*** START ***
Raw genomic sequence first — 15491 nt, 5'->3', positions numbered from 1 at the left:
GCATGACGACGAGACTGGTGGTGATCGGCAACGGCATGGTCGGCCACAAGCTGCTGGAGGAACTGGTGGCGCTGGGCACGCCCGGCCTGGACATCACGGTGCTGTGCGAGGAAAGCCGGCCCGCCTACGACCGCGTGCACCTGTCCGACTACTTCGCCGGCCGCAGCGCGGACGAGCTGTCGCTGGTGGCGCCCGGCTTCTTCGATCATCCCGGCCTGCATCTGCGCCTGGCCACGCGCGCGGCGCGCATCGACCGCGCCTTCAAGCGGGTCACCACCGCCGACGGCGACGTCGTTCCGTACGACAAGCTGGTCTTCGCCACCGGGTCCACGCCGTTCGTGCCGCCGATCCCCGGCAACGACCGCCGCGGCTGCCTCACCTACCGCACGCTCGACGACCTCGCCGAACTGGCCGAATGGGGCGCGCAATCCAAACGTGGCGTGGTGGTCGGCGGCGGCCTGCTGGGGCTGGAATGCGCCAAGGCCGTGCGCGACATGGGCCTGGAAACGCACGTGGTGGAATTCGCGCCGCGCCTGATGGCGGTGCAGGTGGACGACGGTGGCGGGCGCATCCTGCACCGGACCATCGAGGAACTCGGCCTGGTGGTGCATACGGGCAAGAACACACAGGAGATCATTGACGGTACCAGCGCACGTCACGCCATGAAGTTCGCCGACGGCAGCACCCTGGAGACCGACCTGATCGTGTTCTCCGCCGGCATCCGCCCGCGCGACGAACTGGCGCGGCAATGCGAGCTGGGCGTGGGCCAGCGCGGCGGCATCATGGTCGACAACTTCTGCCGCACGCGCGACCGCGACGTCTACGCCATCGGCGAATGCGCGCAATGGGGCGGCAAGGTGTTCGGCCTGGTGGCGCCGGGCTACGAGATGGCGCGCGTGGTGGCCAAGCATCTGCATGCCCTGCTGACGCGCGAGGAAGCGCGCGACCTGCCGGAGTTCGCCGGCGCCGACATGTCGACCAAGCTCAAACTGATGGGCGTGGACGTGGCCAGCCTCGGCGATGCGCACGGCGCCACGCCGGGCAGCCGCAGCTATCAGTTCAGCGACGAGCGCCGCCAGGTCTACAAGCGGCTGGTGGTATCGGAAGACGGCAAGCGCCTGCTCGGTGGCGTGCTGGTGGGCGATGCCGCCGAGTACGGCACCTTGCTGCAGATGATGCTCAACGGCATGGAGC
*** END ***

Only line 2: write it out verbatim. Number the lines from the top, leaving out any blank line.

GCATGACGACGAGACTGGTGGTGATCGGCAACGGCATGGTCGGCCACAAGCTGCTGGAGGAACTGGTGGCGCTGGGCACGCCCGGCCTGGACATCACGGTGCTGTGCGAGGAAAGCCGGCCCGCCTACGACCGCGTGCACCTGTCCGACTACTTCGCCGGCCGCAGCGCGGACGAGCTGTCGCTGGTGGCGCCCGGCTTCTTCGATCATCCCGGCCTGCATCTGCGCCTGGCCACGCGCGCGGCGCGCATCGACCGCGCCTTCAAGCGGGTCACCACCGCCGACGGCGACGTCGTTCCGTACGACAAGCTGGTCTTCGCCACCGGGTCCACGCCGTTCGTGCCGCCGATCCCCGGCAACGACCGCCGCGGCTGCCTCACCTACCGCACGCTCGACGACCTCGCCGAACTGGCCGAATGGGGCGCGCAATCCAAACGTGGCGTGGTGGTCGGCGGCGGCCTGCTGGGGCTGGAATGCGCCAAGGCCGTGCGCGACATGGGCCTGGAAACGCACGTGGTGGAATTCGCGCCGCGCCTGATGGCGGTGCAGGTGGACGACGGTGGCGGGCGCATCCTGCACCGGACCATCGAGGAACTCGGCCTGGTGGTGCATACGGGCAAGAACACACAGGAGATCATTGACGGTACCAGCGCACGTCACGCCATGAAGTTCGCCGACGGCAGCACCCTGGAGACCGACCTGATCGTGTTCTCCGCCGGCATCCGCCCGCGCGACGAACTGGCGCGGCAATGCGAGCTGGGCGTGGGCCAGCGCGGCGGCATCATGGTCGACAACTTCTGCCGCACGCGCGACCGCGACGTCTACGCCATCGGCGAATGCGCGCAATGGGGCGGCAAGGTGTTCGGCCTGGTGGCGCCGGGCTACGAGATGGCGCGCGTGGTGGCCAAGCATCTGCATGCCCTGCTGACGCGCGAGGAAGCGCGCGACCTGCCGGAGTTCGCCGGCGCCGACATGTCGACCAAGCTCAAACTGATGGGCGTGGACGTGGCCAGCCTCGGCGATGCGCACGGCGCCACGCCGGGCAGCCGCAGCTATCAGTTCAGCGACGAGCGCCGCCAGGTCTACAAGCGGCTGGTGGTATCGGAAGACGGCAAGCGCCTGCTCGGTGGCGTGCTGGTGGGCGATGCCGCCGAGTACGGCACCTTGCTGCAGATGATGCTCAACGGCATGGAGC